This paper seeks to uncover potential mortgage loan discrimination related to family size for Boston mortgage loan applicants in 1989. We utilize mortgage loan amounts as the primary dependent variable and an applicant’s number of dependents as the primary independent variable to explore this relationship. The dataset analyzed in this paper, loanapp, comes from Dr. Jeffrey Wooldridge’s introductory econometric data repository that records data from the 1989 Boston Federal Reserve Bank’s study of the Boston metropolitan area’s mortgage practices. After implementing multiple regression models, we find no evidence of statistical discrimination concerning family size, suggestive by the insignificance of our primary independent variable, dep, in regression analysis. Specifically, we find that a single increase in an applicant’s number of dependents raises mortgage loan amounts by about 0.381% overall and raises loan amounts by 0.137% for applicants who have at least one dependent. Ultimately, we reject our null hypothesis that increases in family size negatively influence mortgage loan amounts.
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    The Analysis of the Effect of Women's Employment Rate on Fertility Across States in United States
    (Georgia Institute of Technology, 2022-11) Liu, Ai ; Quan, Zhanchu ; Wang, Ruling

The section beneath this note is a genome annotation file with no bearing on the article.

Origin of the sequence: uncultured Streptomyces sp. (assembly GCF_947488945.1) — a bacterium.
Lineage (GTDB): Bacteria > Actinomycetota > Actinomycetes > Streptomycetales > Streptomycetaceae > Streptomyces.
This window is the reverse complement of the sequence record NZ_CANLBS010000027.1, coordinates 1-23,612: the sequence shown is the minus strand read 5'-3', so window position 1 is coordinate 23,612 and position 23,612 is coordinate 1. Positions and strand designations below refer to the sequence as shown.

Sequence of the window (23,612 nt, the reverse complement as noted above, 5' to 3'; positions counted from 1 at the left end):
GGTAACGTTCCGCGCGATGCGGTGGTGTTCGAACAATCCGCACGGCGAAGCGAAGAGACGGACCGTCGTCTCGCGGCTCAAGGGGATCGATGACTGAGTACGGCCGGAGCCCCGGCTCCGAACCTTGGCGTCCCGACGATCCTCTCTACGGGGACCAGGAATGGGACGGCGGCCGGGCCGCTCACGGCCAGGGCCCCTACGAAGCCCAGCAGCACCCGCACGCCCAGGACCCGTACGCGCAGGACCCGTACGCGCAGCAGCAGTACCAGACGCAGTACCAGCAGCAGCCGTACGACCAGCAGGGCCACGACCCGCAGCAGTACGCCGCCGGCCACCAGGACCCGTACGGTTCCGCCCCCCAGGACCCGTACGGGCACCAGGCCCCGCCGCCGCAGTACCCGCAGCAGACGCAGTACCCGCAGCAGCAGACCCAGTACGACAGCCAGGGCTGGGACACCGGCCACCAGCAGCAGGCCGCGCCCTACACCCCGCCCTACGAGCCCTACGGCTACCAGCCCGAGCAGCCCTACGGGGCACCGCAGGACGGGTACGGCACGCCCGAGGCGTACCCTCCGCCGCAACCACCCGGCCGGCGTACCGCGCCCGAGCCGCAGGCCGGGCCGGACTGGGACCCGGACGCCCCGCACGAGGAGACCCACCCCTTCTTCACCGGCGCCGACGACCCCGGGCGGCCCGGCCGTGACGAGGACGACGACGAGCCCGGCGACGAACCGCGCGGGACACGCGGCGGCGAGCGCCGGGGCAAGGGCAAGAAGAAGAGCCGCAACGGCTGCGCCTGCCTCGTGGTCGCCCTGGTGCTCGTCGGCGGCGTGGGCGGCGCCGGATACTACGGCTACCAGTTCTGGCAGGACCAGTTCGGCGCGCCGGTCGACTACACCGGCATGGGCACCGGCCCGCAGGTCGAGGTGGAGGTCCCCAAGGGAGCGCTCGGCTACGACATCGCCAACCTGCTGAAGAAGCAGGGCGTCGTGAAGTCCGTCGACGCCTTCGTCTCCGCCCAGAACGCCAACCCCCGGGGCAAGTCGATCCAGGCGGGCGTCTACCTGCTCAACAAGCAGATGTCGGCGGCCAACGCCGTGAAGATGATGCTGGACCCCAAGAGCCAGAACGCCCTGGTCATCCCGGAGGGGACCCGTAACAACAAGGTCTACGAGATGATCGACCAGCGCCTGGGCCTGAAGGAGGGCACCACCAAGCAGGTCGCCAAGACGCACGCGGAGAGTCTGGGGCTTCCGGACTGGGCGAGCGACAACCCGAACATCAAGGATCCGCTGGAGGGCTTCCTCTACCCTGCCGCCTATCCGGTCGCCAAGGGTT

This paper utilizes the approach of cross-sectional data to analyze the effect of women's employment rate on fertility across states in the United States. In recent years, there is a decline in women's fertility rates in the United States. Considering the economic consequences of a declining fertility rate, this paper aims to specifically analyze and quantify the causes of the low fertility rate. We will primarily look into women's employment rate while also taking into consideration other factors such as household income, related children of the householder, personal health care expenditures, and women's educational level.
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    Factors Determining 2001 Standardized Elementary Level Reading Scores in Michigan
    (Georgia Institute of Technology, 2022-11) Moss, Charles